Accordingly, the search has gone on for simple, straightforward and more accurate screening tests that can be non-invasively performed on a pregnant woman, preferably in the first trimester.
Cell-free fetal DNA (cffDNA) exists in plasma of pregnant women as early as six weeks of gestation. Concentrations rise during pregnancy and peak prior to parturition (Lo et al., 1998). Many laboratories, including ours, have shown the utility of fetal circulating DNA as a unique source of genetic material for non-invasive prenatal evaluation of fetal gender, genetic diseases, and aneuploidy using quantitative PCR (Bischoff et al., 1999; Bischoff et al., 2002; Bischoff et al., 2003; Bischoff et al., 2005; Johnson et al., 2004). Moreover, cell free DNA has been used to distinguish euploid from trisomy 21 pregnancies. Studies indicate increased levels of cell-free fetal DNA in trisomy 21. These studies have been limited to pregnancies carrying a male fetus, because only Y chromosome sequences can be reliably distinguished from maternal DNA. (Lo et al., 1999; Zhong et al., 2000; Ohashi et al., 2001; Lee et al., 2002; Hromadnikova et al., 2002; Spencer et al., 2003; Farina et al., 2003; Bauer et al., 2006). These Y chromosome specific results do not address the need for a gender independent marker based on cff-DNA.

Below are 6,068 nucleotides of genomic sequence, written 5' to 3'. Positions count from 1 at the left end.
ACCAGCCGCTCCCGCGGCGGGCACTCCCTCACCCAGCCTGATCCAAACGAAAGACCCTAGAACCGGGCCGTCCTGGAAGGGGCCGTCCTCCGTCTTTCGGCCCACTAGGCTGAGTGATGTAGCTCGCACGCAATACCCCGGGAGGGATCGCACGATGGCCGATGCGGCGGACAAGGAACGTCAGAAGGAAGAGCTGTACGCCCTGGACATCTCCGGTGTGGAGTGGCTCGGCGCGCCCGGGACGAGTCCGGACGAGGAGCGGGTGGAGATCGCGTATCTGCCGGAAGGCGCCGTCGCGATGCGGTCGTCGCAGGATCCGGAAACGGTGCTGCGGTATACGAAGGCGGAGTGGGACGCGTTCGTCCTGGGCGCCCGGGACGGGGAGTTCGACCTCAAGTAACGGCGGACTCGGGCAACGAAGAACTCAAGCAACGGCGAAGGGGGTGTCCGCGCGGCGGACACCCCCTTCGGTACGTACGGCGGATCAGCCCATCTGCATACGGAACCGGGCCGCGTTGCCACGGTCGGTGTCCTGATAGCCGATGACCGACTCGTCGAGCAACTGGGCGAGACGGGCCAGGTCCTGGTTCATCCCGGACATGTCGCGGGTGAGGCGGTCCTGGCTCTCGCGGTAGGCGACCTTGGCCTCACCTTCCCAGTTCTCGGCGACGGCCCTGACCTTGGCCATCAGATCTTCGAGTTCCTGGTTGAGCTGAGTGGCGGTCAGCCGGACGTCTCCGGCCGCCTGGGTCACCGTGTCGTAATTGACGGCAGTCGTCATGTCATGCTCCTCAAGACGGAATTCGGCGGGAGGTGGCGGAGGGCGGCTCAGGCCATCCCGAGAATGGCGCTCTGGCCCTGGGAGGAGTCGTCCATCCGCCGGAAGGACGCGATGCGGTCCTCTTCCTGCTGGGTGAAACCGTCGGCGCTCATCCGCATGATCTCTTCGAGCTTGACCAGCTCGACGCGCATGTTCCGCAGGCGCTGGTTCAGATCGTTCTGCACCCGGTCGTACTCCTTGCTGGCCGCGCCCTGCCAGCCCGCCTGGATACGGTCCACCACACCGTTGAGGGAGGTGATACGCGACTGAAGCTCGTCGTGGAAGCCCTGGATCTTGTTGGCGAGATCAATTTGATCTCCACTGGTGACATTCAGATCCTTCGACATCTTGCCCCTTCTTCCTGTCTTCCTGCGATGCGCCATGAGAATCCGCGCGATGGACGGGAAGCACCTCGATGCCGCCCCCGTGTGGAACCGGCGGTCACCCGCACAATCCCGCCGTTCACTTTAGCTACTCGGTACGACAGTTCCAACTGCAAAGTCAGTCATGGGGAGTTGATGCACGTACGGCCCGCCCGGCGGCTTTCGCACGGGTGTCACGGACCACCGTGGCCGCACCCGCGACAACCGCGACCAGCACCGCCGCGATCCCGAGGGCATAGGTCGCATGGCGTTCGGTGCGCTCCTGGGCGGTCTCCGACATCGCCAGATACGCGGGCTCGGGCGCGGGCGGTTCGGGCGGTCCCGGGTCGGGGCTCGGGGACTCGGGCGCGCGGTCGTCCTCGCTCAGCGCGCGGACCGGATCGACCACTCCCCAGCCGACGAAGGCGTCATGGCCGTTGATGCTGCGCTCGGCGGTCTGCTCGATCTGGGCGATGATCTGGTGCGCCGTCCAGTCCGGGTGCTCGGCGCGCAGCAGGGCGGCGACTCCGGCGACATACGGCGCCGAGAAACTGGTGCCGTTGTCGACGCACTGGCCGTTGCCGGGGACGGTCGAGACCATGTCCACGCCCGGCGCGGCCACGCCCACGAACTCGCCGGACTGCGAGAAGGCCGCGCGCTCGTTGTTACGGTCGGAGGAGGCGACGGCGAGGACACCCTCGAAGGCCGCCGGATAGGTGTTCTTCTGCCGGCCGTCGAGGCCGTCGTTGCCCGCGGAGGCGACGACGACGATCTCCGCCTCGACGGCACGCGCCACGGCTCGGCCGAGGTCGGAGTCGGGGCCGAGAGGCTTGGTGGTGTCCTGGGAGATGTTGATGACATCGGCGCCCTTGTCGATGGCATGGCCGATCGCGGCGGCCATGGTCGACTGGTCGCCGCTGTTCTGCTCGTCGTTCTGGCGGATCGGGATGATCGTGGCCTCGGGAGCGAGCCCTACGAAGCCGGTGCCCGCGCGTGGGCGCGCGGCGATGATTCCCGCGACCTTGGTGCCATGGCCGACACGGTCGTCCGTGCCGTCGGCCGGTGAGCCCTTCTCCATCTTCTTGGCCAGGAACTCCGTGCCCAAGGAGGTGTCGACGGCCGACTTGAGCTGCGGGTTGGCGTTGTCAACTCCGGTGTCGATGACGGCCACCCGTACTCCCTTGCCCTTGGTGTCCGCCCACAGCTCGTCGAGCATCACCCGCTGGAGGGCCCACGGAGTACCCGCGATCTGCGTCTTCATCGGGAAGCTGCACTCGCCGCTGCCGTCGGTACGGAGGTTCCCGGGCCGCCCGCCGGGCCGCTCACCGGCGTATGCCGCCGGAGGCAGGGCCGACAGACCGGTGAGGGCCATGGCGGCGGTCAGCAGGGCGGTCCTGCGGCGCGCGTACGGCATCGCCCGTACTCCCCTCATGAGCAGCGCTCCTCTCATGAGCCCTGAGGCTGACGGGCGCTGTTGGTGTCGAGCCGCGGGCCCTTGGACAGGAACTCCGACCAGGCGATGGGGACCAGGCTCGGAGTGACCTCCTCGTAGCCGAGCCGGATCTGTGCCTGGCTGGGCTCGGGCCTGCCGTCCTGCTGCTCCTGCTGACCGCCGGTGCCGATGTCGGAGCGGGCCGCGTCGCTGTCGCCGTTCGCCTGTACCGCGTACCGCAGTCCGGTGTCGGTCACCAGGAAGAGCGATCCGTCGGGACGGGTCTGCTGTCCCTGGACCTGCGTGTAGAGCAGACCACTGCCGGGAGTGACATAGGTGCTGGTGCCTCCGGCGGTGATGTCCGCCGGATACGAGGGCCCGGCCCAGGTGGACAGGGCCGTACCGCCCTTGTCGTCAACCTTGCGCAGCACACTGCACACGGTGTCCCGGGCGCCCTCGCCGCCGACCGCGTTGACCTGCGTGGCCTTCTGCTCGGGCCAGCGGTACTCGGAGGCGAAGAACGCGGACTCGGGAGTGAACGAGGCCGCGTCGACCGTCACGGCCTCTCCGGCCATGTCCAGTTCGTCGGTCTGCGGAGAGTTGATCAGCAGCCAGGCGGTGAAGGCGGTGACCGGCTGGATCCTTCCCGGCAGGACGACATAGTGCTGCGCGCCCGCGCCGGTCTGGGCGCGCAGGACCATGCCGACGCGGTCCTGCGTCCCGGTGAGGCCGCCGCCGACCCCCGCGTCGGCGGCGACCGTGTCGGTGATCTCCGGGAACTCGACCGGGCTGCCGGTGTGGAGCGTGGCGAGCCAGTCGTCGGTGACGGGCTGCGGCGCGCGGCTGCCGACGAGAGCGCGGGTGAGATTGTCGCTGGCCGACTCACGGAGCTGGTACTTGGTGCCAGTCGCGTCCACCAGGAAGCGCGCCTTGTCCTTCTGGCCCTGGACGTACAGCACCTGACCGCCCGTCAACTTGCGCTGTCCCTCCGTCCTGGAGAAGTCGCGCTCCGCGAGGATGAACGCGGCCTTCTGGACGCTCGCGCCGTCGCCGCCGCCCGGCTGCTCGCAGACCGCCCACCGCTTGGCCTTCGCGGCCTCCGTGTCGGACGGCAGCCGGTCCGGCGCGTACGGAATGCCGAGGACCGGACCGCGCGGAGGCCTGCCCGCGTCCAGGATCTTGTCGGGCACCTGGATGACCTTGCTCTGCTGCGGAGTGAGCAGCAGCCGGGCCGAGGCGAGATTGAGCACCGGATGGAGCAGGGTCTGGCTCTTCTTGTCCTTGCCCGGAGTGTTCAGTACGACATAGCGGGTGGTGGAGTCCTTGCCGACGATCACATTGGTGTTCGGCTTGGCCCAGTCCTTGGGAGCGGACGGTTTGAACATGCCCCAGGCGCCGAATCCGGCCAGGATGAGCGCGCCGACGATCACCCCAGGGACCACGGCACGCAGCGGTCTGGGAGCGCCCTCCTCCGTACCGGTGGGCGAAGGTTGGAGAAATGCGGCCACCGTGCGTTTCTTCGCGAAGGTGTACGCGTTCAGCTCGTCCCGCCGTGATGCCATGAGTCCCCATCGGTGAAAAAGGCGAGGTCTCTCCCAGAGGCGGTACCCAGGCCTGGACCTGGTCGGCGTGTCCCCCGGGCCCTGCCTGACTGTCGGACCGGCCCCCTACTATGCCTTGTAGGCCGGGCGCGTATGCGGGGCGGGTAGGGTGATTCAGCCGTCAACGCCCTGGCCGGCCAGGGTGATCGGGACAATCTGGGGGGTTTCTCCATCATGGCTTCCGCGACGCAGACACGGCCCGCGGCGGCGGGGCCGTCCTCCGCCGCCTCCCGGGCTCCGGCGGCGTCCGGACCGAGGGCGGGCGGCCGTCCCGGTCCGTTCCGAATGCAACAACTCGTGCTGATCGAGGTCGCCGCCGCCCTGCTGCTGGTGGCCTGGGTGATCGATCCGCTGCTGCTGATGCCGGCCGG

The methods disclosed herein may be described briefly by the following:
A method of identifying genomic DNA sequences that are useful for estimating the probability of an aneuploid pregnancy, the method comprising the steps of estimating a total concentration of a non-Y chromosome DNA sequence in a bodily fluid sample representing an aneuploid fetal pregnancy, estimating a total concentration of a non-Y chromosome DNA sequence in a bodily fluid sample representing a euploid fetal pregnancy, and comparing the total concentration estimates for the DNA sequence(s) to determine whether the estimated concentration representing a euploid fetal pregnancy are significantly different from the estimated concentration representing an aneuploid fetal pregnancy.
The method of paragraph , wherein the bodily fluid is whole blood.
The methods of paragraphs  and  further comprising the step of purifying the genomic DNA from the sample.